NEWS OF THE DAY
From Around the World
1 Spain election: Mariano Rajoy, the leader of Spain’s conservative Popular Party, tried to form a coalition Monday after his party won the country’s unprecedented repeat election — but his offer was quickly rejected by both the center-left Socialists and the business-friendly Ciudadanos party. The Popular Party won 137 seats in Sunday’s vote but again fell short of capturing the majority in the 350-seat Parliament that it had won in a 2011 election. Rajoy’s party also won an election in December, but no other major party was willing to help him form a government, leaving Spanish politics deadlocked.
2 Birth control: The Philippine president-elect said Monday that he would aggressively promote birth control in the country even at the risk of getting in a fight with the dominant Catholic Church, which staunchly opposes the use of contraceptives. Rodrigo Duterte, who is to take office Thursday, said having many children has driven families deeper into poverty. Duterte cited his family planning program as the mayor in Davao city, where he has offered cash rewards to villagers who volunteer to undergo free vasectomy or ligation.
3 Afghanistan unrest: A former Afghan warlord said Monday that a muchtouted peace deal between his militant group and the Kabul government was effectively “dead.” The comments by Gulbuddin Hekmatyar came after his Hezb-i-Islami party scuttled the deal, drafted weeks ago, with new demands. Afghan President Ashraf Ghani’s government had hoped an agreement with Hekmatyar would be an incentive for other insurgent groups to come to the negotiating table. But in recent weeks, Hezb-iIslami made additional conditions, including the scrapping of Kabul’s security pact with the United States and a timetable for the withdrawal of international forces.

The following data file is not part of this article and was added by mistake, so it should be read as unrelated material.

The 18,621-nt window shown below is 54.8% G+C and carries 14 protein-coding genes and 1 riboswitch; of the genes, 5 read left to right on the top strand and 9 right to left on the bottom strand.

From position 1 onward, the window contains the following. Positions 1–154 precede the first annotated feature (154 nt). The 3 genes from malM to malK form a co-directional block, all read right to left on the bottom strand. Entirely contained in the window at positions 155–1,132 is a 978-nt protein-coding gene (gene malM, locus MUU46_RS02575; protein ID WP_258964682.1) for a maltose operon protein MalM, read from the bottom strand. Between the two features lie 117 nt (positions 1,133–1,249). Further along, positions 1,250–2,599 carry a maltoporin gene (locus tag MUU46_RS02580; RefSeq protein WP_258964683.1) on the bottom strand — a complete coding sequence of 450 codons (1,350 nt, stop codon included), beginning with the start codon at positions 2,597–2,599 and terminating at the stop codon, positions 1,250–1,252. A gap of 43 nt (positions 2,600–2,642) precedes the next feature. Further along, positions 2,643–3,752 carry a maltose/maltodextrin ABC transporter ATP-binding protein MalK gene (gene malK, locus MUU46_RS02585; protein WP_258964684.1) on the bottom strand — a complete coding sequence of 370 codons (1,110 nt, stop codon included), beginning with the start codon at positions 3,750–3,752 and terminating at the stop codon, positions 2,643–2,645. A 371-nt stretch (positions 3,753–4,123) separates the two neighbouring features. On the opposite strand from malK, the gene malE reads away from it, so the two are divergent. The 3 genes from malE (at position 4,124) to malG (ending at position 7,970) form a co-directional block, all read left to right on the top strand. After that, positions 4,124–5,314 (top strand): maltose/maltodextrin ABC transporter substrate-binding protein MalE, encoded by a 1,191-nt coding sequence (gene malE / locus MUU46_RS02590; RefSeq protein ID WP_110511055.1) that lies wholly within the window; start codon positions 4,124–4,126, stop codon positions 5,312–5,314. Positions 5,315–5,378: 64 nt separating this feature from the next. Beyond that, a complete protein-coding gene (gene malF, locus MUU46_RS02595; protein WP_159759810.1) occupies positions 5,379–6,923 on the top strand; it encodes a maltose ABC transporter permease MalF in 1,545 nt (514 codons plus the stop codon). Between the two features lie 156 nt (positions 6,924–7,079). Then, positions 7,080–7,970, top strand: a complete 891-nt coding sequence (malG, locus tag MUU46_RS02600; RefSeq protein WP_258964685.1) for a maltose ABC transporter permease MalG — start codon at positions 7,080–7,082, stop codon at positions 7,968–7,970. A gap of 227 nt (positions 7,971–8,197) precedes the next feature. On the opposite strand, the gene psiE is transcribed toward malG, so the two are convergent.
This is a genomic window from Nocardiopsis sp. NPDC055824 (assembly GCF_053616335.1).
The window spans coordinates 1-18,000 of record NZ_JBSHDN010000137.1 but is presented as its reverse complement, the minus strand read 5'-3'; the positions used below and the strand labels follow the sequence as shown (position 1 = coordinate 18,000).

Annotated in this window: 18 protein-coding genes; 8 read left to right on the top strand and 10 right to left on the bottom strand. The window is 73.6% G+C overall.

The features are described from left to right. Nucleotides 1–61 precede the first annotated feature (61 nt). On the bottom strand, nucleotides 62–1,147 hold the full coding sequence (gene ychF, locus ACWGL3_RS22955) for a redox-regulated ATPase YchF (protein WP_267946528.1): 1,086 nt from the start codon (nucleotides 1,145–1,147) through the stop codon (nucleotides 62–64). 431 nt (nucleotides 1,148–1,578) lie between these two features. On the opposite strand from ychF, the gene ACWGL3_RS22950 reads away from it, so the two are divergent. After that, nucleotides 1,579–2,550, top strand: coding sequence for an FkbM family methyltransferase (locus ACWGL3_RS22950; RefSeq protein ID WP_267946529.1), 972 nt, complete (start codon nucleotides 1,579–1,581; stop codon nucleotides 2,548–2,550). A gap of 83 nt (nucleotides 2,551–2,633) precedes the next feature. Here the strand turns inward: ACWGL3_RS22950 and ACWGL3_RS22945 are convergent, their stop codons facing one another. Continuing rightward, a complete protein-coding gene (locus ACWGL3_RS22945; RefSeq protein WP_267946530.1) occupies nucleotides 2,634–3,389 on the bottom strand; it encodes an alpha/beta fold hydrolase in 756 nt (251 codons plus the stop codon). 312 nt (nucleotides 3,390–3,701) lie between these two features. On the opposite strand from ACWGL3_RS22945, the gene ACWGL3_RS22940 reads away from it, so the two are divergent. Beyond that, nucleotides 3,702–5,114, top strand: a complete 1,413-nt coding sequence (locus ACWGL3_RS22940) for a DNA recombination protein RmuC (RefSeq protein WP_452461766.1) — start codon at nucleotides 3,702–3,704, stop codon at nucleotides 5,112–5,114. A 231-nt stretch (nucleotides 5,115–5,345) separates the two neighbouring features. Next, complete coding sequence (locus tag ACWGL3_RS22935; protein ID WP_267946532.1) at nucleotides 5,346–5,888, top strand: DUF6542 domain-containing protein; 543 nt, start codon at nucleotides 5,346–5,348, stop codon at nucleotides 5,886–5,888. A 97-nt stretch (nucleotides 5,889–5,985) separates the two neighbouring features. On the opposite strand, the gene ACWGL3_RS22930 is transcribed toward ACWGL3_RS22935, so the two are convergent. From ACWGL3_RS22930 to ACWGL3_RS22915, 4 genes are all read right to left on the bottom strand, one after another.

4 Jordan bombing: The Islamic State group claimed responsibility Monday for one of the deadliest attacks in Jordan in years, posting a video online that it said showed a car bomb exploding near a border post. Last Tuesday’s blast on the Syrian border killed seven Jordanian troops, wounded 13 and exposed the pro-Western kingdom’s vulnerability to attacks by the militants who control large areas of neighboring Syria and Iraq. After the attack, Jordan sealed the border, cutting off thousands of Syrian refugees stranded in the area from international aid delivery. Aid officials have said no food and little water have reached two border tent camps since last week.
5 Citizenship stripped: Bahrain’s state news agency reported Monday that a court has stripped five people linked to radical Shiite groups of their citizenship and ordered them jailed after convicting them on terrorism charges. Bahrain has faced unrest since a 2011 Arab Spring-inspired uprising led by the country’s Shiite majority. A recent decision to strip the citizenship of a prominent Shiite cleric, Sheikh Isa Qassim, sparked protests by his supporters last week.
6 Obama visit: First lady Michelle Obama landed in Liberia on Monday with her daughters and her mother for an overseas trip promoting education for girls, starting with a country still recovering from the recent Ebola epidemic that left thousands dead. After meeting President Ellen Johnson Sirleaf, the Obamas traveled to the town of Kakata, where they visited a Peace Corps-sponsored leadership camp for girls. Education for girls is the central theme of the trip, which also includes stops in Morocco and Spain.
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